Josh Benton over at the Nieman Journalism Lab wrote a post today about Marco Arment (one of the founders of Tumblr) and his experiment with a subscription model for his excellent long-form reading app, Instapaper.
Instapaper has fundamentally changed the way I read, on and offline, for the better. It is in fact one of my primary ways of consuming journalism now. However, I hadn’t heard about this new subscription idea until Benton’s post. Basically, Arment, who has left Tumblr to work full time on Instapaper, is inviting people to become subscribers for a dollar a month. However, Arment himself is unsure what that dollar will buy you.
“Right now? Almost nothing, except knowing that you are supporting the Instapaper service’s operation and future feature development… Some future features may be Subscriber-only, but please don’t buy a Subscription solely because you expect these exclusive features to be mind-blowing. They might be, depending on how easily your mind is blown, but I’d feel better if you bought the Subscription because you wanted to support Instapaper.”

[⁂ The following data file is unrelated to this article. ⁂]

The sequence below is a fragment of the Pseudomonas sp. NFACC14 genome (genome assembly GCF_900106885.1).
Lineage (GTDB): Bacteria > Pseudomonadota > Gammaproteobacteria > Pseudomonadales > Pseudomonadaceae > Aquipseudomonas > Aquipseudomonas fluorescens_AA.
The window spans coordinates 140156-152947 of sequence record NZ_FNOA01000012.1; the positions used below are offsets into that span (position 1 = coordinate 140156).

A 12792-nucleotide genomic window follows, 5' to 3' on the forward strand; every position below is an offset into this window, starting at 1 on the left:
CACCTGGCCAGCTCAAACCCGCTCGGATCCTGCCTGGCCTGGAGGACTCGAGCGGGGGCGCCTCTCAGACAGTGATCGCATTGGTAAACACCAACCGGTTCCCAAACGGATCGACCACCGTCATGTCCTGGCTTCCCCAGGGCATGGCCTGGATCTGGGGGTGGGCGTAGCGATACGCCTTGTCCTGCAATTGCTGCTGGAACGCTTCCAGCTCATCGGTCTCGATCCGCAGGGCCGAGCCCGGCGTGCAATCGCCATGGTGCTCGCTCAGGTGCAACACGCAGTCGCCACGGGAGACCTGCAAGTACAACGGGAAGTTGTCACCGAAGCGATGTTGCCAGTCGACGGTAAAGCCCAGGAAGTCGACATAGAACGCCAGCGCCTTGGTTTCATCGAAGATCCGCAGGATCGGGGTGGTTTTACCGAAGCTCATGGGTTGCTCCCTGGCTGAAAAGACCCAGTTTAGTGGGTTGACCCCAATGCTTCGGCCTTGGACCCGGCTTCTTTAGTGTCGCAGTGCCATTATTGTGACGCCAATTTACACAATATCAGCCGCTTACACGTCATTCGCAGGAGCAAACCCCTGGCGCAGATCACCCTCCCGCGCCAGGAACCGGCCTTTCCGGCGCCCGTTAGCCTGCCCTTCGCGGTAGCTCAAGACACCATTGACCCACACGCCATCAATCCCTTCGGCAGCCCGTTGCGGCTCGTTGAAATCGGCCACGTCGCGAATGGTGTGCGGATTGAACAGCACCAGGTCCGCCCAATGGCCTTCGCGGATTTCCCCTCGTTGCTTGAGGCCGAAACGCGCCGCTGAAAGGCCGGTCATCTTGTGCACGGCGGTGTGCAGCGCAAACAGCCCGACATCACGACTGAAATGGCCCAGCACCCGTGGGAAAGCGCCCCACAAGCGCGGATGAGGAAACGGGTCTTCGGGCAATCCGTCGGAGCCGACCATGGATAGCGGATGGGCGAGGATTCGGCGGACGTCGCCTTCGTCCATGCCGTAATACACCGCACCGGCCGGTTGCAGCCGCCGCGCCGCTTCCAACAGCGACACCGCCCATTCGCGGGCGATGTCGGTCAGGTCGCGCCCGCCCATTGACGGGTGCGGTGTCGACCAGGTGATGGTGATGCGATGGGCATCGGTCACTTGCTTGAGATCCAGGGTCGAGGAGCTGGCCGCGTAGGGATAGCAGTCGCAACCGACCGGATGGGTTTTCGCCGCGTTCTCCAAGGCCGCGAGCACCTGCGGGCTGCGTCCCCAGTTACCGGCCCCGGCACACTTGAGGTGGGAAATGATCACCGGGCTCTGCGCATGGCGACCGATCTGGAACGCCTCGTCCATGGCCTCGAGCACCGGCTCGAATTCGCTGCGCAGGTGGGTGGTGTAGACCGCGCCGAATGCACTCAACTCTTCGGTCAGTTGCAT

The response has been hugely positive and Benton’s post explores why a “soft sell” like this works for Arment and what it might suggest about charging for news online. His three points are:
- The economic value of your work is determined by the market, not wishes and hopes.
- Requiring payment isn’t always more fruitful than encouraging it.
- Love and affection drives money.
I think his analysis here is spot on and encourage you to go read the full post where he dives much deeper into each of those three points. However, the one point I think is missing is the notion of “service.” Continue reading